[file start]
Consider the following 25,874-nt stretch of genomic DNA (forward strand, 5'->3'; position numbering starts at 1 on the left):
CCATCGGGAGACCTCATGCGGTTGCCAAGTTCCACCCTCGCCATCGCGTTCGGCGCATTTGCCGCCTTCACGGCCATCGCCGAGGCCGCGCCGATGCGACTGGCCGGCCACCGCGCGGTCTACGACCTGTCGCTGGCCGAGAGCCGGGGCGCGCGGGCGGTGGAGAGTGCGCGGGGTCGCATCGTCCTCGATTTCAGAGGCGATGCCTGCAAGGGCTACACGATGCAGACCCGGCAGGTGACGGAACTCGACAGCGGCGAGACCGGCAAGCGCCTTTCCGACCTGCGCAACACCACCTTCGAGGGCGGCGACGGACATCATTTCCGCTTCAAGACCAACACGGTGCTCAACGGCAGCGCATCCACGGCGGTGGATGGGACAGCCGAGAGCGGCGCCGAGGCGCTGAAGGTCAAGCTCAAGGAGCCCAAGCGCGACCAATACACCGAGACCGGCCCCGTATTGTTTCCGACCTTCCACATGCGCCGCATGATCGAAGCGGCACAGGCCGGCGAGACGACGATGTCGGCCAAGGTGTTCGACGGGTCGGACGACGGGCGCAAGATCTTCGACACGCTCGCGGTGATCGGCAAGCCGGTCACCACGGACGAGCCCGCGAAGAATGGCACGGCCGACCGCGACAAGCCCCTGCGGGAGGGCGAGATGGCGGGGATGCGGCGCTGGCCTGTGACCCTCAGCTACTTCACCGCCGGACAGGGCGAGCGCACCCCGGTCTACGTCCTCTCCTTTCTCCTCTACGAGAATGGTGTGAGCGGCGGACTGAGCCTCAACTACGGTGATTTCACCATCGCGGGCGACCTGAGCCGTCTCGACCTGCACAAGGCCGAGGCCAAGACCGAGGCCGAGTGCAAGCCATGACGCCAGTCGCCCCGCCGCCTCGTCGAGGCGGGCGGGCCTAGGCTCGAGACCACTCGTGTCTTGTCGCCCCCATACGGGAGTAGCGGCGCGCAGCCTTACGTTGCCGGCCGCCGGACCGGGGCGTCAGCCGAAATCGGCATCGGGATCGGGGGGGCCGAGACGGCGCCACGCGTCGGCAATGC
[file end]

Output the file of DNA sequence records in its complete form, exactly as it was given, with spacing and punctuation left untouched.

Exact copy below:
Consider the following 25,874-nt stretch of genomic DNA (forward strand, 5'->3'; position numbering starts at 1 on the left):
CCATCGGGAGACCTCATGCGGTTGCCAAGTTCCACCCTCGCCATCGCGTTCGGCGCATTTGCCGCCTTCACGGCCATCGCCGAGGCCGCGCCGATGCGACTGGCCGGCCACCGCGCGGTCTACGACCTGTCGCTGGCCGAGAGCCGGGGCGCGCGGGCGGTGGAGAGTGCGCGGGGTCGCATCGTCCTCGATTTCAGAGGCGATGCCTGCAAGGGCTACACGATGCAGACCCGGCAGGTGACGGAACTCGACAGCGGCGAGACCGGCAAGCGCCTTTCCGACCTGCGCAACACCACCTTCGAGGGCGGCGACGGACATCATTTCCGCTTCAAGACCAACACGGTGCTCAACGGCAGCGCATCCACGGCGGTGGATGGGACAGCCGAGAGCGGCGCCGAGGCGCTGAAGGTCAAGCTCAAGGAGCCCAAGCGCGACCAATACACCGAGACCGGCCCCGTATTGTTTCCGACCTTCCACATGCGCCGCATGATCGAAGCGGCACAGGCCGGCGAGACGACGATGTCGGCCAAGGTGTTCGACGGGTCGGACGACGGGCGCAAGATCTTCGACACGCTCGCGGTGATCGGCAAGCCGGTCACCACGGACGAGCCCGCGAAGAATGGCACGGCCGACCGCGACAAGCCCCTGCGGGAGGGCGAGATGGCGGGGATGCGGCGCTGGCCTGTGACCCTCAGCTACTTCACCGCCGGACAGGGCGAGCGCACCCCGGTCTACGTCCTCTCCTTTCTCCTCTACGAGAATGGTGTGAGCGGCGGACTGAGCCTCAACTACGGTGATTTCACCATCGCGGGCGACCTGAGCCGTCTCGACCTGCACAAGGCCGAGGCCAAGACCGAGGCCGAGTGCAAGCCATGACGCCAGTCGCCCCGCCGCCTCGTCGAGGCGGGCGGGCCTAGGCTCGAGACCACTCGTGTCTTGTCGCCCCCATACGGGAGTAGCGGCGCGCAGCCTTACGTTGCCGGCCGCCGGACCGGGGCGTCAGCCGAAATCGGCATCGGGATCGGGGGGGCCGAGACGGCGCCACGCGTCGGCAATGC